FIG. 5 shows a timing diagram of such a design with CLK20 being the precise input 20 MHz reference clock, DAT1-DAT10 being the 10 staggered timing pulses with a true representation of the delays. As is seen, the rising and falling edges of the delays are accurately represented. Hence, the delays are more precise than those provided by conventional delay line circuits.
The precise delay line circuit 100 herein described uses a simpler reset scheme to achieve a reset requirement needed by the delay line to operate in its fundamental mode and also to provide a true timing delay of the incoming reference clock which is desired for many applications.
Referring back to FIG. 1, the transmitter state machine 14 combines the input data pattern and staggered timing pulses from the delay line circuit such that the transmitter state machine 14 generates an output code sequence at predetermined timing intervals apart. This output code sequence is then utilized by the digital-to-analog converter (DAC) 18 to re-construct a sinusoidlike analog waveform.
This coding scheme provides for the output codes to be generated directly from the input data and the staggered timing pulses, therefore avoiding the conventional approach which requires a complex state machine and a ROM due to the use of active filtering techniques. Also since the output codes are directly synchronized with the precise input 20 MHz clock and the jitter-free Manchester encoded data, the output jitter from the coding scheme is minimized. The transmitter state machine can be implemented in one embodiment as a switched network arrangement.
FIG. 6 shows a timing diagram of such a design with data being input ck2O(0)-ck2O(9) being the 10 staggered timing pulses and out(0)-out(9) being the 10 output bit lines which are associated with the input data pattern.
The primary functions of the state machine 16 are to enable the DAC 18 and also provide a pulse width stretch function during an end of transmission delimiter (ETD) and link pulse generation.
The DAC 18 in a preferred embodiment is a four (4) bit full differential current DAC. The DAC 18 is used to translate the digital coding information from the coding scheme output to its corresponded analog output signal. The DAC is weighted such that every bit corresponds to a pre-assigned point on a sinusoid waveform to provide the fullest frequency spectrum. In a preferred embodiment, the current output from the DAC 18 is converted into voltage through the two resistor network 20, which provides a nominal ±2.5V voltage swing across the twisted-pair wire. The high-frequency sampling signal aliasing is then filtered out by using a first-order RC low-pass filter 22 which is formed by two resistors of resistor network 20 and the capacitor between them.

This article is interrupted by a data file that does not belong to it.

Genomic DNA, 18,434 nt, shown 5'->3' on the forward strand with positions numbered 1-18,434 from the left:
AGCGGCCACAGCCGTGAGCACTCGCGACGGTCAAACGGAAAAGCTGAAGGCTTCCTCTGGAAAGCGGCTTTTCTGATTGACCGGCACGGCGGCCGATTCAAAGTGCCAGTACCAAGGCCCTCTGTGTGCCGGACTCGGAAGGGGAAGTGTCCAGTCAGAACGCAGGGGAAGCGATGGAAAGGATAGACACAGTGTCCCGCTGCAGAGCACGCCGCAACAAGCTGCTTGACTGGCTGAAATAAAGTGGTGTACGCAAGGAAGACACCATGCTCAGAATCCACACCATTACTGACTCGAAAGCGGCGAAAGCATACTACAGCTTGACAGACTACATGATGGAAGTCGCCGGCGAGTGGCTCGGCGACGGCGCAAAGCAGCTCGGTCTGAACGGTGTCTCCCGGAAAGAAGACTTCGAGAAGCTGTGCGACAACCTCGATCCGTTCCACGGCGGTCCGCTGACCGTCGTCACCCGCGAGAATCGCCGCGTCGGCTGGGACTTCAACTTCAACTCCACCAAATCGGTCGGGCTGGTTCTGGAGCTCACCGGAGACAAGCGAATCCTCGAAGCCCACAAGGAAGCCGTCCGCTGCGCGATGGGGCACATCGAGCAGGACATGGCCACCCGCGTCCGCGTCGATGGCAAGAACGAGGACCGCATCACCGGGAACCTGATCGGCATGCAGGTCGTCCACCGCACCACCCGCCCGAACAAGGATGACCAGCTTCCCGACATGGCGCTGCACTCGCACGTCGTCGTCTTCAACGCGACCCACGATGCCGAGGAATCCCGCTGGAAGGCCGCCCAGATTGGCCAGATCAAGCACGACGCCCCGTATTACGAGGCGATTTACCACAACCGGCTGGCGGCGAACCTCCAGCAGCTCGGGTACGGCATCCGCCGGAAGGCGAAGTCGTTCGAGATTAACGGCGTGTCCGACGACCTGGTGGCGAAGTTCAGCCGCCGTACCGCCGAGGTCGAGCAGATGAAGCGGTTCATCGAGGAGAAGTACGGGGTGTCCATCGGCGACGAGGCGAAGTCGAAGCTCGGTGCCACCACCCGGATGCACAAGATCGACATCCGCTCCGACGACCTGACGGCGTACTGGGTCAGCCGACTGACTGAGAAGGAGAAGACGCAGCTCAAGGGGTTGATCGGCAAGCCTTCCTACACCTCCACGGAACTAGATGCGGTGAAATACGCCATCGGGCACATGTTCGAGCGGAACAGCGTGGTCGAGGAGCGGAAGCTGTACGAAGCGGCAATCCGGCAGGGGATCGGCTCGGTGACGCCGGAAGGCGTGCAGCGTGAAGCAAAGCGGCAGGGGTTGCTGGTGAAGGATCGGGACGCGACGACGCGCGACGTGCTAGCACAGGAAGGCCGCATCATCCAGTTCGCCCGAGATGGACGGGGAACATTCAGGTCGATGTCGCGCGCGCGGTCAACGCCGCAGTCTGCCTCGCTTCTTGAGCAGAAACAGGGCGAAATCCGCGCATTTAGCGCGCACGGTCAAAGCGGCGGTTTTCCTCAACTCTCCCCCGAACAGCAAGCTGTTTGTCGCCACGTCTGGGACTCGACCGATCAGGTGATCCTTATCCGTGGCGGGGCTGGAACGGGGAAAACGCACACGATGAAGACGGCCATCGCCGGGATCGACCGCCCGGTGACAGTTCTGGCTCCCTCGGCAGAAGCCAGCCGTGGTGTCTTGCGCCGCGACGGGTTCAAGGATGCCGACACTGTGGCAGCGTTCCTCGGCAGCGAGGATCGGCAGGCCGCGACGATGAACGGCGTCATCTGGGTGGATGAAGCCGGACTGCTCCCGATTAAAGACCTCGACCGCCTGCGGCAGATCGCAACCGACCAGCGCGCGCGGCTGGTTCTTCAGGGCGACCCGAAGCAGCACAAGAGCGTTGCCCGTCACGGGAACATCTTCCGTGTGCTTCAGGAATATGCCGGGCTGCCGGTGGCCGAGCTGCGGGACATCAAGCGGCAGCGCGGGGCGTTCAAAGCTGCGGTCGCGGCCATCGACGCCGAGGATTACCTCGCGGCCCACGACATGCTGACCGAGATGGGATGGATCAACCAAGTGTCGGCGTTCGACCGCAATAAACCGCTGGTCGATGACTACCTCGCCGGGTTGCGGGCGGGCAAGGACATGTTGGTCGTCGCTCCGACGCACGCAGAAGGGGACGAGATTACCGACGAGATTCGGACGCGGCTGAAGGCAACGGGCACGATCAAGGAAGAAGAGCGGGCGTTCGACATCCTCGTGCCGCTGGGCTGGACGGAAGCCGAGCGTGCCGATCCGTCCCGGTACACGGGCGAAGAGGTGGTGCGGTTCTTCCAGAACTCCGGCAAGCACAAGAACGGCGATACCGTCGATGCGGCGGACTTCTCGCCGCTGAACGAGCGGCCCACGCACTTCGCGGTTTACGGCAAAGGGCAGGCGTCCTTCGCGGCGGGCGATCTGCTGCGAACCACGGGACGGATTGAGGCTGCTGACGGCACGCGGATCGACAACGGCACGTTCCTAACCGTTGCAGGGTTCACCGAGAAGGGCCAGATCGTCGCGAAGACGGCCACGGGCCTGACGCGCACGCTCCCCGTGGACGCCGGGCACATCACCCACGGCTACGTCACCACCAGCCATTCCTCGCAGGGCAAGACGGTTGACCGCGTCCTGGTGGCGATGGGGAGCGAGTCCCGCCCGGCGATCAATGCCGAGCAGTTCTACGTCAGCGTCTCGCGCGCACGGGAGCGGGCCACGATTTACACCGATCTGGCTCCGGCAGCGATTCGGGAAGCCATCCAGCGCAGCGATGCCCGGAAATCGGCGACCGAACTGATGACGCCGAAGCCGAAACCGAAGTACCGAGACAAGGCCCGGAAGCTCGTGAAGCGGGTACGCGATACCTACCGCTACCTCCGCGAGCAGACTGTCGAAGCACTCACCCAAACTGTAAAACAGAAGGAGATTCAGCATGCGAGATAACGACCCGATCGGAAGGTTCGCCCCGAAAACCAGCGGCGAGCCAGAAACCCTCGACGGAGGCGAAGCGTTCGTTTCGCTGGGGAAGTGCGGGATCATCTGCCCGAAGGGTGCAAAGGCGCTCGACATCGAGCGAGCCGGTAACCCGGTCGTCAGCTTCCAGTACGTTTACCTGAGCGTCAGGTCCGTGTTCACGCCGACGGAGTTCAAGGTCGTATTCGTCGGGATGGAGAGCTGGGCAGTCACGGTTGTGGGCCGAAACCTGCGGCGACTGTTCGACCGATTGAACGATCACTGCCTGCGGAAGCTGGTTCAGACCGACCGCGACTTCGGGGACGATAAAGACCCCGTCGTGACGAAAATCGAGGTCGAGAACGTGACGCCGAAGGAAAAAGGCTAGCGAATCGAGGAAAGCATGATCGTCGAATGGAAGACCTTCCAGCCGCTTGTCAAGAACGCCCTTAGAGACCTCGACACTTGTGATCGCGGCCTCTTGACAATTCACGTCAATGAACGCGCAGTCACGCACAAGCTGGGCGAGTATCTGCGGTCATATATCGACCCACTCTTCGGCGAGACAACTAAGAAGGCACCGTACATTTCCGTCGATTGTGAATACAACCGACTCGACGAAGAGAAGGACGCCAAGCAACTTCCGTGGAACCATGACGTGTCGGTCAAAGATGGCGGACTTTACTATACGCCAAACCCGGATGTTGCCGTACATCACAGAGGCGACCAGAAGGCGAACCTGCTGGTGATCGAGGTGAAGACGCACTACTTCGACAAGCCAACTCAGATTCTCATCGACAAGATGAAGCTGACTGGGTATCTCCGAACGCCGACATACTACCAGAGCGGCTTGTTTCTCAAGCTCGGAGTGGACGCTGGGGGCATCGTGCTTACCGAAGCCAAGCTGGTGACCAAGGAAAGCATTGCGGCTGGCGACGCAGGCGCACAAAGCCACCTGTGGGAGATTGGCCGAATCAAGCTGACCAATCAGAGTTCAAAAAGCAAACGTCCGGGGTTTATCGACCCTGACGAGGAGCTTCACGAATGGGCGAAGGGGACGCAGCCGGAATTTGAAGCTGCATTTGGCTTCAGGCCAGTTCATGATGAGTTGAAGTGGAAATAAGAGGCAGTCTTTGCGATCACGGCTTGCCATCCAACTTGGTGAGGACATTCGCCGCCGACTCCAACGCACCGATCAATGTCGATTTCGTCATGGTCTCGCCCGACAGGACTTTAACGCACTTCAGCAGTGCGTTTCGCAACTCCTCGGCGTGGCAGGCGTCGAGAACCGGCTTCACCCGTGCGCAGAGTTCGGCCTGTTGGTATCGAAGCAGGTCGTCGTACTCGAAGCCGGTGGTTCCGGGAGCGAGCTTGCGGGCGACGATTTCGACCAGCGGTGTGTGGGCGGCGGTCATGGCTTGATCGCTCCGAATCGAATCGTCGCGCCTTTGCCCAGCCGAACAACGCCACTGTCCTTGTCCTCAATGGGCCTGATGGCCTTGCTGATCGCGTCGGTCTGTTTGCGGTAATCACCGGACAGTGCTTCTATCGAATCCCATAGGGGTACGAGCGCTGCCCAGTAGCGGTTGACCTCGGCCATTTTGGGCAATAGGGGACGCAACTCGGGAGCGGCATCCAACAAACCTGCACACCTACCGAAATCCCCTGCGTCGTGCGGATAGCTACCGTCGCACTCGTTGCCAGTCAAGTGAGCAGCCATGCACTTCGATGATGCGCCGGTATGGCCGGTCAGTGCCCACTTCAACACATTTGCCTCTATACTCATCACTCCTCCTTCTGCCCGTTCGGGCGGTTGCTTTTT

FIG. 7 shows a plot of the output of the PWT circuit 10 in accordance with the present invention when the PWT circuit 10 transmits a continuous 10 MHz output data. As is seen the output represents close to a sinusoidal function.
The pre-coding waveshaping transmitter described here uses a simply coded scheme to achieve the required 5-7th external elliptic transmit filter. In a preferred embodiment a subharmonic frequency can be maintained at least 27dB below the fundamental frequency when the circuit is driven by all-ones Manchester encoded data in accordance with the IEEE Standard 802.3 10BASE-T specification. Simulations show the jitter at zero line length and 100 m to be less than the IEEE Standard 802.3 10BASE-T specification.
Although the present invention has been described in accordance with the embodiments shown in the figures one of ordinary skill in the art will recognize there could be variations to those embodiments and those variations would be within the spirit and scope of the present invention.
Accordingly, many modifications may be made by one of ordinary skill in the art without departing from the spirit and scope of the present invention, the scope of which is defined solely by the appended claims.
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|U.S. Classification||375/296, 332/107|
|International Classification||H04B1/04, H04L25/49, H04L25/03|
|Cooperative Classification||H04L25/49, H04L25/03853|
|European Classification||H04L25/03E1, H04L25/49|
|Jun 18, 2003||REMI||Maintenance fee reminder mailed|
|Dec 1, 2003||LAPS||Lapse for failure to pay maintenance fees|
|Jan 27, 2004||FP||Expired due to failure to pay maintenance fee|
Effective date: 20031130